The story of the 1932-D Washington quarter closely mirrors that of the 1932-S.
Leading up to the 200th anniversary in 1932 of the birth of George Washington, the federal government held a public contest to choose a medal and (subject to congressional approval) a one-year half dollar design to honor Washington, the commander of the American army during the Revolutionary War and first President of the United States.(1)
Ultimately, Congress decided that a new Washington quarter should be issued to replace the Standing Liberty quarter, not a one-year commemorative half dollar, as previously proposed. The Act of March 4, 1931 made it official.
After Congress authorized the new quarter, the Treasury Department initiated another contest. More than 100 entries were submitted by October 27, 1931. The winner was John Flanagan, a former student of the famous sculptor, Augustus Saint-Gaudens.
The new Washington quarter was officially released on August 1st, 1932, and has been with us ever since. In the long production history of this omnipresent coin, only two dates saw an annual output of less than one million pieces: the 1932-D and the 1932-S, with mintages of 436,800 and 408,000, respectively.(2)
Coin collecting was growing in popularity at the time of the Washington quarter debut, but most hobbyists were concentrating on cents, nickels, and dimes. Upon their release, few of the 1932-D or 1932-S quarters were saved.(3)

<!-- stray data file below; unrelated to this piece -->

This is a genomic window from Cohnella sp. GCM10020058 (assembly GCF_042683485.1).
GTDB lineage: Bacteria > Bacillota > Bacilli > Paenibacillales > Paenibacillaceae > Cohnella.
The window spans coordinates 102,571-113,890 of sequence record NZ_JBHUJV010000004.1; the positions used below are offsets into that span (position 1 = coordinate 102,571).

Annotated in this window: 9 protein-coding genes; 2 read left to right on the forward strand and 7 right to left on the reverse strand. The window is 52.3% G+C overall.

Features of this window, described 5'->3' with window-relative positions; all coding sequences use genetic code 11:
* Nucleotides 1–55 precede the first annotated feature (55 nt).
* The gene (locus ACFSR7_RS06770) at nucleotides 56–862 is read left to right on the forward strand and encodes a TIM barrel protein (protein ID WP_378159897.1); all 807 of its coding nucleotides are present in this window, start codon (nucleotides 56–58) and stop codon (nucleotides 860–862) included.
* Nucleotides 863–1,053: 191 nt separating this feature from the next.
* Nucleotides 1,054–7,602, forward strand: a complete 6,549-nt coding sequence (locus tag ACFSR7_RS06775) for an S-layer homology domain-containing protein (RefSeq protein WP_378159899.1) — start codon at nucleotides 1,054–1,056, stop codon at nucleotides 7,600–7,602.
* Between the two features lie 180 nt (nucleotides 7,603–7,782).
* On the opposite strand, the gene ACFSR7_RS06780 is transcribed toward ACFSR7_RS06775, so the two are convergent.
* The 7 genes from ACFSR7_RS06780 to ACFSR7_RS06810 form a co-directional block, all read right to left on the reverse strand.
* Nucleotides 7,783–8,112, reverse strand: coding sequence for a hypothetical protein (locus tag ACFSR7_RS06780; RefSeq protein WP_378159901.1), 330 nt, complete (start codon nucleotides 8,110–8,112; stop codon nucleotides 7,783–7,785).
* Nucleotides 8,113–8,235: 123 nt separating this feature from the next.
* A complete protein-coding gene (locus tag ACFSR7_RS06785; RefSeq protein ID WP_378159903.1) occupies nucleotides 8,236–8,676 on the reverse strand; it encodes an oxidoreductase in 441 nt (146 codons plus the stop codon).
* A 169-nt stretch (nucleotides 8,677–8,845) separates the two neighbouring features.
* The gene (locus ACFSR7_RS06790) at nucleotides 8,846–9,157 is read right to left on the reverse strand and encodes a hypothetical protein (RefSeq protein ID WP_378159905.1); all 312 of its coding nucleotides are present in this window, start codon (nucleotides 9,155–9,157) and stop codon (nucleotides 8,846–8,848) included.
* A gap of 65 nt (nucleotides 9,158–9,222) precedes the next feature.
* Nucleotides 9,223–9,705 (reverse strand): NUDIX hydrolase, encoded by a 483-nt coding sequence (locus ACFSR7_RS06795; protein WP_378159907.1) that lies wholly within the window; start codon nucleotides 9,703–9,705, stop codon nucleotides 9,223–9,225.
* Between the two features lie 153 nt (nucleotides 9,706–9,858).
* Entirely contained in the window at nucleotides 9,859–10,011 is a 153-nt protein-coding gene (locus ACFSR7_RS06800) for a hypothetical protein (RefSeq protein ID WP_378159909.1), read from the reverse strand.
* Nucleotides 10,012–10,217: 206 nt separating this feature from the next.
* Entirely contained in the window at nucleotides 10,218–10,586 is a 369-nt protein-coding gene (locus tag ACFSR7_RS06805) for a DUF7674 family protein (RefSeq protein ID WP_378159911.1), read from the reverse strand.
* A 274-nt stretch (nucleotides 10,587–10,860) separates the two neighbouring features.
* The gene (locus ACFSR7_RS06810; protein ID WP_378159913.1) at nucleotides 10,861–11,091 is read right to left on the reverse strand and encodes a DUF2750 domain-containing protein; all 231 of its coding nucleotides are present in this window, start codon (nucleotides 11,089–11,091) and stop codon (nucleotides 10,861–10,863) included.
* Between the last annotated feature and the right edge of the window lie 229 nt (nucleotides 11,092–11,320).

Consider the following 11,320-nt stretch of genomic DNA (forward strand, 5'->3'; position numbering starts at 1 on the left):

During the 1950s, collectors finally found a passion for Washington quarters, searching diligently through pocket change for needed dates, with the 1932-D and 1932-S at the top of their want lists. By 1960, there were virtually no examples of this duo left to be plucked from circulation.
Both coins are considered scarce, but not exceptionally rare. Washington quarters have been issued for nearly a century, yet only the 1932-D and 1932-S in the entire series come close to qualifying as key dates. They are also two of the lowest mintage and best known coins of the 20th century. These facts justify their inclusion in the Classic Rarities group.
The success of the 50 State Quarter program of 1999-2008 gave the value trends of the 1932-D and 1932-S a big boost. The program attracted many new Washington quarter enthusiasts, some of whom turned their attention to the older dates. Naturally, as THE key dates in the series, the 1932-D and 1932-S enjoyed a magical ride for a few years but have settled down since.
|Estimated survivors in all grades: 44,000
? The survivor estimate from PCGS represents an average of one or more experts' opinions as to how many examples survive of a particular coin in all grades. Survival estimates include coins that are raw, certified by PCGS, and certified by other grading services.
Learn more at PCGS.
|PCGS Rarity Scale: 2.5
? The 'PCGS CoinFacts Rarity Scale' assesses the relative rarity of all U.S. coins, based on estimated surviving examples. The scale runs from 1.0 to 10.0. The higher the number, the rarer the coin.
Learn more at PCGS.
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|Trendline Avg = 4.86||CLASSIC RARITY|
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